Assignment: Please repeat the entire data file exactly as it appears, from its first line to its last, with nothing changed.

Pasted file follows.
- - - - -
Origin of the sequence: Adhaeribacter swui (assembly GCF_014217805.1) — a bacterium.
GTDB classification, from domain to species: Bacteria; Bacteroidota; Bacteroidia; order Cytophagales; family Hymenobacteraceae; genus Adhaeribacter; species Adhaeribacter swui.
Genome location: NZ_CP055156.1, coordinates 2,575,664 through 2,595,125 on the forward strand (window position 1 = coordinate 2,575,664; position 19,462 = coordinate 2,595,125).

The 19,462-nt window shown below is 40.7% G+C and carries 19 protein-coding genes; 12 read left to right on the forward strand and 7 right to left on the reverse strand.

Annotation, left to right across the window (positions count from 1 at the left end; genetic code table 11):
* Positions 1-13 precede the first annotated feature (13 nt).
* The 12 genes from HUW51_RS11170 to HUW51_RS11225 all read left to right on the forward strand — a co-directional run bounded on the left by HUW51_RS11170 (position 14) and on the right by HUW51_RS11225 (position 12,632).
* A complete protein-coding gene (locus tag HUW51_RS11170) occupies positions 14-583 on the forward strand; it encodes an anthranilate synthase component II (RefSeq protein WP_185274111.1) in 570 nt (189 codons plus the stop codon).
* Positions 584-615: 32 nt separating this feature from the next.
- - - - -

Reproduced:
Origin of the sequence: Adhaeribacter swui (assembly GCF_014217805.1) — a bacterium.
GTDB classification, from domain to species: Bacteria; Bacteroidota; Bacteroidia; order Cytophagales; family Hymenobacteraceae; genus Adhaeribacter; species Adhaeribacter swui.
Genome location: NZ_CP055156.1, coordinates 2,575,664 through 2,595,125 on the forward strand (window position 1 = coordinate 2,575,664; position 19,462 = coordinate 2,595,125).

The 19,462-nt window shown below is 40.7% G+C and carries 19 protein-coding genes; 12 read left to right on the forward strand and 7 right to left on the reverse strand.

Annotation, left to right across the window (positions count from 1 at the left end; genetic code table 11):
* Positions 1-13 precede the first annotated feature (13 nt).
* The 12 genes from HUW51_RS11170 to HUW51_RS11225 all read left to right on the forward strand — a co-directional run bounded on the left by HUW51_RS11170 (position 14) and on the right by HUW51_RS11225 (position 12,632).
* A complete protein-coding gene (locus tag HUW51_RS11170) occupies positions 14-583 on the forward strand; it encodes an anthranilate synthase component II (RefSeq protein WP_185274111.1) in 570 nt (189 codons plus the stop codon).
* Positions 584-615: 32 nt separating this feature from the next.